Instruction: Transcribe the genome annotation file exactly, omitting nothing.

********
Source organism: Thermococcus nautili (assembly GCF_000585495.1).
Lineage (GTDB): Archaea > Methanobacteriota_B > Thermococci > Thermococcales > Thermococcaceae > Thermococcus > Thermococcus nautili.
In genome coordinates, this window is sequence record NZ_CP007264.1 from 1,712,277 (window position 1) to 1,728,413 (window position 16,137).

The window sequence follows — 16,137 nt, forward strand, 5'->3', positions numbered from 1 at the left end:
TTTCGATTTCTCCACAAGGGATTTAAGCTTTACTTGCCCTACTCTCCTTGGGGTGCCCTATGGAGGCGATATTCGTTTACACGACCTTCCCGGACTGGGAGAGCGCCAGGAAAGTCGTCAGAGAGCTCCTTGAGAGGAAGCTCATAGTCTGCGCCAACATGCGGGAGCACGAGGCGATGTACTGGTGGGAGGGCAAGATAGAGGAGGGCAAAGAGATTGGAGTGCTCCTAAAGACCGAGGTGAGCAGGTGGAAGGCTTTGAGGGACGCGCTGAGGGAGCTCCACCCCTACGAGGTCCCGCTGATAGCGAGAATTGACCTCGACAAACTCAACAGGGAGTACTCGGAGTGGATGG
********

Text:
Source organism: Thermococcus nautili (assembly GCF_000585495.1).
Lineage (GTDB): Archaea > Methanobacteriota_B > Thermococci > Thermococcales > Thermococcaceae > Thermococcus > Thermococcus nautili.
In genome coordinates, this window is sequence record NZ_CP007264.1 from 1,712,277 (window position 1) to 1,728,413 (window position 16,137).

The window sequence follows — 16,137 nt, forward strand, 5'->3', positions numbered from 1 at the left end:
TTTCGATTTCTCCACAAGGGATTTAAGCTTTACTTGCCCTACTCTCCTTGGGGTGCCCTATGGAGGCGATATTCGTTTACACGACCTTCCCGGACTGGGAGAGCGCCAGGAAAGTCGTCAGAGAGCTCCTTGAGAGGAAGCTCATAGTCTGCGCCAACATGCGGGAGCACGAGGCGATGTACTGGTGGGAGGGCAAGATAGAGGAGGGCAAAGAGATTGGAGTGCTCCTAAAGACCGAGGTGAGCAGGTGGAAGGCTTTGAGGGACGCGCTGAGGGAGCTCCACCCCTACGAGGTCCCGCTGATAGCGAGAATTGACCTCGACAAACTCAACAGGGAGTACTCGGAGTGGATGG